The Home School Court Report
No. 4

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Virtual Instruction Program: Ticket to mediocrity

Homeschooling is so successful that the State of Missouri wants to do it—but without the parents. At a recent homeschool conference in St. Louis, a representative of the Missouri Department of Elementary and Secondary Education’s “Virtual Instruction Program” handed out a leaflet touting the state’s new public-school-at-home program. Less than candid, the leaflet was entitled “Free Course Curriculum Opportunity.” However, the courses are “free” in the same way that government services are usually “free.” You, the taxpayer, pay for them.

Breathlessly warning parents that they would have only a three-week opportunity in May to sign up, the flyer created the impression that the parents would be missing out on something really good if they waited. Astute parents should not be fooled: Public-school-at-home programs are an educational flop.

For example, according to statistics available to the public, students in Idaho enrolled in one of that state’s four virtual schools scored even lower than students in traditional public schools at every grade level! Since parents are an unnecessary component in public-school-at-home programs, these results come as no surprise. There is no substitute for parents.

The flyer said the courses would be “recognized for credit toward graduation requirements.” A more candid statement would have been that public schools will grant credit toward public school graduation requirements. (Homeschooling parents not involved in a public-school-at-home program can determine on their own what to give their students credit for and what is required for graduation.)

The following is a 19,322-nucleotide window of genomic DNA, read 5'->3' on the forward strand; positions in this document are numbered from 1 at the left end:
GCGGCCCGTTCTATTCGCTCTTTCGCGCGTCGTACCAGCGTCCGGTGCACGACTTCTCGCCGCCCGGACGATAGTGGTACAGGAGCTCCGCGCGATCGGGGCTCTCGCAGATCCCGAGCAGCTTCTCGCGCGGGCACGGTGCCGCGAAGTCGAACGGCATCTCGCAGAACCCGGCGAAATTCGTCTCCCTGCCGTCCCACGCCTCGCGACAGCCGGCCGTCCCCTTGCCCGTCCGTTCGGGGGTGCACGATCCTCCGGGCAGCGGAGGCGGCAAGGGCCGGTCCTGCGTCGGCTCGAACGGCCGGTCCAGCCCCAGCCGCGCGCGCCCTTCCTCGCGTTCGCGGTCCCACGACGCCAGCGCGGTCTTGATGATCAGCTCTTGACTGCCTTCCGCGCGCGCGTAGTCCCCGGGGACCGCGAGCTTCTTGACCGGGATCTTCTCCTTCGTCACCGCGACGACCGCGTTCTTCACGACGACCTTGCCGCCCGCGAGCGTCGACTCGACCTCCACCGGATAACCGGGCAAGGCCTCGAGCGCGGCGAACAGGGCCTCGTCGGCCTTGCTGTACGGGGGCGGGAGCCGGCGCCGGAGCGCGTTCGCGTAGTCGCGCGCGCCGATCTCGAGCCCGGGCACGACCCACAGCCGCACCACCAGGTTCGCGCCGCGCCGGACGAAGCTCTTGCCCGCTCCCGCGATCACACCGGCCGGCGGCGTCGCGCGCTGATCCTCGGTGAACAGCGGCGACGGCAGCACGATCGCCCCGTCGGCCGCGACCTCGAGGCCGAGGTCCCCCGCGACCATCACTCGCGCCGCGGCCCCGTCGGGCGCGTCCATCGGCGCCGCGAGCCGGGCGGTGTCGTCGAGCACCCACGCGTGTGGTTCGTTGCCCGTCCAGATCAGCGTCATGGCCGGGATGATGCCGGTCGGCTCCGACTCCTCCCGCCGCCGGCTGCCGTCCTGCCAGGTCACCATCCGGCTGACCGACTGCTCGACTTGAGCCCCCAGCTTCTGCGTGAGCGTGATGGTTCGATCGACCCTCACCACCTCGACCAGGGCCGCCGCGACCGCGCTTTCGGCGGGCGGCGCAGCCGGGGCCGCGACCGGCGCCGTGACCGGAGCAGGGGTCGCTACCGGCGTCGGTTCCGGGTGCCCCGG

The flyer says that “quality private curriculum providers” will be involved. However, government-funded “free” curriculum must usually be religion-free. The mere fact that a private company publishes a book does not mean the book will have a different agenda than government schools. Textbook publishers must abide by government guidelines in order to sell books to government-funded programs. Some companies even publish two versions of textbooks: one for homeschooling customers, and a “revised” version for government programs.

Parents in Palmdale, California, recently learned a bitter lesson about how little control of their children’s education they had as long as the children were enrolled in a public school program. They filed suit against the public school system after their young children were given a shocking “survey” containing questions of a sexual nature. In rebuffing the parents, the 9th Circuit Court of Appeals said, “. . . parents have no . . . right . . . to override the determinations of public schools as to the information to which their children will be exposed while enrolled as students.” 427 F.3d 1197 (9th Cir. 2005). That quote bears careful rereading.

Unless you intend to read every page of every free book, you will not know what content you are exposing your children to through government-approved and funded textbooks.

The flyer ends with a bid to earn your trust: it says there are “home school families” on the advisory board for the public-school- at-home program. This is a time when great discernment is necessary. People you know and respect may trade their liberty for the chance to save some money.

The government’s virtual school program offers you a choice: free stuff—or a free way of life. We urge you to choose a free way of life.

— by Scott A. Woodruff